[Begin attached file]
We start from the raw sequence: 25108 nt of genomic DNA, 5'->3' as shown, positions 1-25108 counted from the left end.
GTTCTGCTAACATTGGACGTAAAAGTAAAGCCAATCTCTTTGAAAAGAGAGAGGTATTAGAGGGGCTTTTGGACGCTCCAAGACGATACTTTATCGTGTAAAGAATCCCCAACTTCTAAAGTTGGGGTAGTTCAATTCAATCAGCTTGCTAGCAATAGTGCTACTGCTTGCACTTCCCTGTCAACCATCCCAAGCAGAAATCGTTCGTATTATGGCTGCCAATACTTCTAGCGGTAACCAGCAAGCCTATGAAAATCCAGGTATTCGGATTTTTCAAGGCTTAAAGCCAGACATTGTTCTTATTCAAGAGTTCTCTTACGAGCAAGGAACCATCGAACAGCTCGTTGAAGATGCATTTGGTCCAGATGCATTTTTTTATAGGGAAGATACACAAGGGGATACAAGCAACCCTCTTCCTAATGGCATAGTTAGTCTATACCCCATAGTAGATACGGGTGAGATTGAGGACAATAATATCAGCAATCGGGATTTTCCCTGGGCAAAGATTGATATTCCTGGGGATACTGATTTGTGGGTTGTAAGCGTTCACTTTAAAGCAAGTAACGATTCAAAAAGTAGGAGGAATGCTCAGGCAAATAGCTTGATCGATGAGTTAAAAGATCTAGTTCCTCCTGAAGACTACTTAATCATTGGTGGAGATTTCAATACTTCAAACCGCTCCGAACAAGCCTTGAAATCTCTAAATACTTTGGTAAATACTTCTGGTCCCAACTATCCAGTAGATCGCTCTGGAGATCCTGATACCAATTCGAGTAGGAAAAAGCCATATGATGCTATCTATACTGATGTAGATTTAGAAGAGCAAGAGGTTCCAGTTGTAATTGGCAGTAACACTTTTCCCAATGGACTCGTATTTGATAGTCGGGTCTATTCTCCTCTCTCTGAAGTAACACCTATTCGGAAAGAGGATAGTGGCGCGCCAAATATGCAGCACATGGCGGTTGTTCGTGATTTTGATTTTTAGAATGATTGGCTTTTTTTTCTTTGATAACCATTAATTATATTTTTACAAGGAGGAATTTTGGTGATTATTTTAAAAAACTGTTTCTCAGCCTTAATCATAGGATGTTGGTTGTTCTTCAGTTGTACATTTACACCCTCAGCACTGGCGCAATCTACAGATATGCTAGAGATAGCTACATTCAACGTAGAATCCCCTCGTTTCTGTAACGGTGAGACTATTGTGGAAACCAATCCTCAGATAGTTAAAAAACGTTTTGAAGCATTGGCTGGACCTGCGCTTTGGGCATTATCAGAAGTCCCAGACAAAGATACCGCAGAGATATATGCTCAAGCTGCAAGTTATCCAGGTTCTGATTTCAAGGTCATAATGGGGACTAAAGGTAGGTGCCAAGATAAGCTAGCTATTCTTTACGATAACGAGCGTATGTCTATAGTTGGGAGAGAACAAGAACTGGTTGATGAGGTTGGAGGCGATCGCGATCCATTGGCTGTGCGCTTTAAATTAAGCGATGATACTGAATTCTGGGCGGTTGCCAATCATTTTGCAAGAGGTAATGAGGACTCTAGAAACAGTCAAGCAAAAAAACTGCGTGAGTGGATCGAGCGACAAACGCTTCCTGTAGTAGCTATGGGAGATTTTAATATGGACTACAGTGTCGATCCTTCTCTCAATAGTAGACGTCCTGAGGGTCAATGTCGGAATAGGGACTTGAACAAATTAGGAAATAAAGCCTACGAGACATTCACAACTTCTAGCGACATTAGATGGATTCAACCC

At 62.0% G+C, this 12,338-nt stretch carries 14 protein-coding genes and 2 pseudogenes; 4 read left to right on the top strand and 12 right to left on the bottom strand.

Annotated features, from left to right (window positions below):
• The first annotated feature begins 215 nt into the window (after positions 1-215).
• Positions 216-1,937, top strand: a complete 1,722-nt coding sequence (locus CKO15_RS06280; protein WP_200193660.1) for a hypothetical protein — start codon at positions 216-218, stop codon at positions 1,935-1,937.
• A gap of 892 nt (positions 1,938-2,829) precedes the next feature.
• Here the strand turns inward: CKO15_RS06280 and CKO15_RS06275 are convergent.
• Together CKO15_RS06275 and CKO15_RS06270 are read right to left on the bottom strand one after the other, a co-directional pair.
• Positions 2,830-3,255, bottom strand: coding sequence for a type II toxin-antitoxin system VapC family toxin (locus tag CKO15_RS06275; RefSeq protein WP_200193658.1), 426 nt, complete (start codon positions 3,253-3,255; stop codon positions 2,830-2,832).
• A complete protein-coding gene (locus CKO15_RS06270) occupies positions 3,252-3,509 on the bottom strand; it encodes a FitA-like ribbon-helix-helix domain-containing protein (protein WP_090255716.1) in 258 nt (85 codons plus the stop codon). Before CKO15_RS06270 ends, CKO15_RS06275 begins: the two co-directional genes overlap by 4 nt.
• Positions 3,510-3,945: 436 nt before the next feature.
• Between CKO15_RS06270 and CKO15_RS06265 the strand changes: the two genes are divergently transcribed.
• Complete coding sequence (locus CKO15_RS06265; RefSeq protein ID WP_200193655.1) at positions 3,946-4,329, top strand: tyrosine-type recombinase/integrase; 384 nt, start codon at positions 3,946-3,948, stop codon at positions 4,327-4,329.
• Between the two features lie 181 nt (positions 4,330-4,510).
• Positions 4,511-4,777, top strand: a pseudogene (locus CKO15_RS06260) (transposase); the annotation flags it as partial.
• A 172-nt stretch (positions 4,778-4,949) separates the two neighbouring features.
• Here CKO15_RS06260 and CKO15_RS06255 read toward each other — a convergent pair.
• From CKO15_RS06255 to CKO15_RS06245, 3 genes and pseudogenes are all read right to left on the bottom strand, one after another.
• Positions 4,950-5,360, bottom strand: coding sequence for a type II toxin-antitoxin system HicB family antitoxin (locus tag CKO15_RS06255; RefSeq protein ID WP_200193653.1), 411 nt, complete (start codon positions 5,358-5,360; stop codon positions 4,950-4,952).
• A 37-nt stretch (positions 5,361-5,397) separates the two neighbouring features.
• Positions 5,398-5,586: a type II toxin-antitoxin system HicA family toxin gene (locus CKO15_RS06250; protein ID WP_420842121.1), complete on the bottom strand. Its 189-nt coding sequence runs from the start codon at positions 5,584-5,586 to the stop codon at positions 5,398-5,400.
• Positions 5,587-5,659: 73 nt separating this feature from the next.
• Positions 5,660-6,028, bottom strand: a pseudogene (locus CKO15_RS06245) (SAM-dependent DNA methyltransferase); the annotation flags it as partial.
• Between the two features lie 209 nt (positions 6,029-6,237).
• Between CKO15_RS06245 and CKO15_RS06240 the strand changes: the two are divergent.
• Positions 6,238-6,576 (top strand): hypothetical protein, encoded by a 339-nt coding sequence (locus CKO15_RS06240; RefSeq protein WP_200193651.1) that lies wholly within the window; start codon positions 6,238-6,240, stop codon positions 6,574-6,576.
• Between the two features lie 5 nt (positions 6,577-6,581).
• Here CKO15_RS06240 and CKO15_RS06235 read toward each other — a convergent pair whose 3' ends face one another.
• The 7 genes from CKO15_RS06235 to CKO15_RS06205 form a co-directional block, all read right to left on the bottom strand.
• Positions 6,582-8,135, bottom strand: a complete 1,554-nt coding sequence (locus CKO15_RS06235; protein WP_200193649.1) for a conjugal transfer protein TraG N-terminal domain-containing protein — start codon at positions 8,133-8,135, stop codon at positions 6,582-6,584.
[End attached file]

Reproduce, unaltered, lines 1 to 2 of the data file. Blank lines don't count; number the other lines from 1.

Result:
We start from the raw sequence: 25108 nt of genomic DNA, 5'->3' as shown, positions 1-25108 counted from the left end.
GTTCTGCTAACATTGGACGTAAAAGTAAAGCCAATCTCTTTGAAAAGAGAGAGGTATTAGAGGGGCTTTTGGACGCTCCAAGACGATACTTTATCGTGTAAAGAATCCCCAACTTCTAAAGTTGGGGTAGTTCAATTCAATCAGCTTGCTAGCAATAGTGCTACTGCTTGCACTTCCCTGTCAACCATCCCAAGCAGAAATCGTTCGTATTATGGCTGCCAATACTTCTAGCGGTAACCAGCAAGCCTATGAAAATCCAGGTATTCGGATTTTTCAAGGCTTAAAGCCAGACATTGTTCTTATTCAAGAGTTCTCTTACGAGCAAGGAACCATCGAACAGCTCGTTGAAGATGCATTTGGTCCAGATGCATTTTTTTATAGGGAAGATACACAAGGGGATACAAGCAACCCTCTTCCTAATGGCATAGTTAGTCTATACCCCATAGTAGATACGGGTGAGATTGAGGACAATAATATCAGCAATCGGGATTTTCCCTGGGCAAAGATTGATATTCCTGGGGATACTGATTTGTGGGTTGTAAGCGTTCACTTTAAAGCAAGTAACGATTCAAAAAGTAGGAGGAATGCTCAGGCAAATAGCTTGATCGATGAGTTAAAAGATCTAGTTCCTCCTGAAGACTACTTAATCATTGGTGGAGATTTCAATACTTCAAACCGCTCCGAACAAGCCTTGAAATCTCTAAATACTTTGGTAAATACTTCTGGTCCCAACTATCCAGTAGATCGCTCTGGAGATCCTGATACCAATTCGAGTAGGAAAAAGCCATATGATGCTATCTATACTGATGTAGATTTAGAAGAGCAAGAGGTTCCAGTTGTAATTGGCAGTAACACTTTTCCCAATGGACTCGTATTTGATAGTCGGGTCTATTCTCCTCTCTCTGAAGTAACACCTATTCGGAAAGAGGATAGTGGCGCGCCAAATATGCAGCACATGGCGGTTGTTCGTGATTTTGATTTTTAGAATGATTGGCTTTTTTTTCTTTGATAACCATTAATTATATTTTTACAAGGAGGAATTTTGGTGATTATTTTAAAAAACTGTTTCTCAGCCTTAATCATAGGATGTTGGTTGTTCTTCAGTTGTACATTTACACCCTCAGCACTGGCGCAATCTACAGATATGCTAGAGATAGCTACATTCAACGTAGAATCCCCTCGTTTCTGTAACGGTGAGACTATTGTGGAAACCAATCCTCAGATAGTTAAAAAACGTTTTGAAGCATTGGCTGGACCTGCGCTTTGGGCATTATCAGAAGTCCCAGACAAAGATACCGCAGAGATATATGCTCAAGCTGCAAGTTATCCAGGTTCTGATTTCAAGGTCATAATGGGGACTAAAGGTAGGTGCCAAGATAAGCTAGCTATTCTTTACGATAACGAGCGTATGTCTATAGTTGGGAGAGAACAAGAACTGGTTGATGAGGTTGGAGGCGATCGCGATCCATTGGCTGTGCGCTTTAAATTAAGCGATGATACTGAATTCTGGGCGGTTGCCAATCATTTTGCAAGAGGTAATGAGGACTCTAGAAACAGTCAAGCAAAAAAACTGCGTGAGTGGATCGAGCGACAAACGCTTCCTGTAGTAGCTATGGGAGATTTTAATATGGACTACAGTGTCGATCCTTCTCTCAATAGTAGACGTCCTGAGGGTCAATGTCGGAATAGGGACTTGAACAAATTAGGAAATAAAGCCTACGAGACATTCACAACTTCTAGCGACATTAGATGGATTCAACCC